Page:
The Cologne War (1583–88) devastated the Electorate of Cologne, a
historical ecclesiastical principality of the Holy Roman Empire,
present-day North Rhine-Westphalia, in Germany. The war occurred within
the context of the Protestant Reformation in Germany and the subsequent
Counter-Reformation, and concurrently with the Dutch Revolt and the
French Wars of Religion. The conflict tested the principle of
ecclesiastical reservation, which had been included in the religious
Peace of Augsburg (1555). This principle excluded, or "reserved", the
ecclesiastical territories of the Holy Roman Empire from the application
of cuius regio, eius religio, or "who rules, his religion", as the
primary means to determine the religion of a territory. The conflict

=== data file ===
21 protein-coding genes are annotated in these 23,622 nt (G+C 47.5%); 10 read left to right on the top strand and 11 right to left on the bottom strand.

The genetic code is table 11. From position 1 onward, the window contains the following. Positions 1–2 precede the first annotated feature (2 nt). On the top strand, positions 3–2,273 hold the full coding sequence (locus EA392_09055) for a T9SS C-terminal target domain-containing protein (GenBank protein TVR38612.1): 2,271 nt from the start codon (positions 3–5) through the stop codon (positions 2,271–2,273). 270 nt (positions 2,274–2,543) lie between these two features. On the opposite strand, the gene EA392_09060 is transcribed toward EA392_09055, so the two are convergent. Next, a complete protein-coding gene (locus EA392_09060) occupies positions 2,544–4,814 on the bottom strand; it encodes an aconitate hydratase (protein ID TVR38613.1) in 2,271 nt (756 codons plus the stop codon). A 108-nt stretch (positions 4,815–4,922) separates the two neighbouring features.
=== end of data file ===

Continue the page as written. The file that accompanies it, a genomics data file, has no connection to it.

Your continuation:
coincided with the Dutch Revolt, 1568–1648, encouraging participation
of the rebellious Dutch provinces and the Spanish. The Cologne War
caused the consolidation of Wittelsbach authority in northwestern German
territories and in a Catholic revival on the lower Rhine. Importantly,
it also set a precedent for outside intervention in German religious and
Read more: <https://en.wikipedia.org/wiki/Cologne_War>
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Wiktionary's word of the day:
Containing or tinged with blood.
Wikiquote quote of the day:
Some people talk as if meeting the gaze of absolute goodness would be
fun. They need to think again. They are still only playing with
religion. Goodness is either the great safety or the great danger —
according to the way you react to it.
--C. S. Lewis
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